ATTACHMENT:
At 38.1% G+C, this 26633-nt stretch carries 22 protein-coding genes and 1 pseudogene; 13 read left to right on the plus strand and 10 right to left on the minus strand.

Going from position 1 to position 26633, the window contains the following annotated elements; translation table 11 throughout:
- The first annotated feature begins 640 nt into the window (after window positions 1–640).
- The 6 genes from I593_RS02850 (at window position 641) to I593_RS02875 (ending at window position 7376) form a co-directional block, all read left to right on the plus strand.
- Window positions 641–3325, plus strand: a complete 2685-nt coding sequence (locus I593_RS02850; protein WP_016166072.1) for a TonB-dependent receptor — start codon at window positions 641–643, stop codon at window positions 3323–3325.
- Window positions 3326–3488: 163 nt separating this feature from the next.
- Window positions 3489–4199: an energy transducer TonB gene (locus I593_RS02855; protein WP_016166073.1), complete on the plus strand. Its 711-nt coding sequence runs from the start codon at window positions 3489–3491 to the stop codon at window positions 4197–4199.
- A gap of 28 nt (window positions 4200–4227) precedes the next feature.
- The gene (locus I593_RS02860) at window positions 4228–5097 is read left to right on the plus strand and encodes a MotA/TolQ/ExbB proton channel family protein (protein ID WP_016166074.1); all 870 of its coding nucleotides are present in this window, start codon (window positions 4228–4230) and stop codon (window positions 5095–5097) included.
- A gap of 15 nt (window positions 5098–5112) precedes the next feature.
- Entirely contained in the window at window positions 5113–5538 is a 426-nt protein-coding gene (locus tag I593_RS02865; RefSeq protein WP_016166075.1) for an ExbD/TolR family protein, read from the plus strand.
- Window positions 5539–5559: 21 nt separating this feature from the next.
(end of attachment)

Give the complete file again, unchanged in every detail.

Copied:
At 38.1% G+C, this 26633-nt stretch carries 22 protein-coding genes and 1 pseudogene; 13 read left to right on the plus strand and 10 right to left on the minus strand.

Going from position 1 to position 26633, the window contains the following annotated elements; translation table 11 throughout:
- The first annotated feature begins 640 nt into the window (after window positions 1–640).
- The 6 genes from I593_RS02850 (at window position 641) to I593_RS02875 (ending at window position 7376) form a co-directional block, all read left to right on the plus strand.
- Window positions 641–3325, plus strand: a complete 2685-nt coding sequence (locus I593_RS02850; protein WP_016166072.1) for a TonB-dependent receptor — start codon at window positions 641–643, stop codon at window positions 3323–3325.
- Window positions 3326–3488: 163 nt separating this feature from the next.
- Window positions 3489–4199: an energy transducer TonB gene (locus I593_RS02855; protein WP_016166073.1), complete on the plus strand. Its 711-nt coding sequence runs from the start codon at window positions 3489–3491 to the stop codon at window positions 4197–4199.
- A gap of 28 nt (window positions 4200–4227) precedes the next feature.
- The gene (locus I593_RS02860) at window positions 4228–5097 is read left to right on the plus strand and encodes a MotA/TolQ/ExbB proton channel family protein (protein ID WP_016166074.1); all 870 of its coding nucleotides are present in this window, start codon (window positions 4228–4230) and stop codon (window positions 5095–5097) included.
- A gap of 15 nt (window positions 5098–5112) precedes the next feature.
- Entirely contained in the window at window positions 5113–5538 is a 426-nt protein-coding gene (locus tag I593_RS02865; RefSeq protein WP_016166075.1) for an ExbD/TolR family protein, read from the plus strand.
- Window positions 5539–5559: 21 nt separating this feature from the next.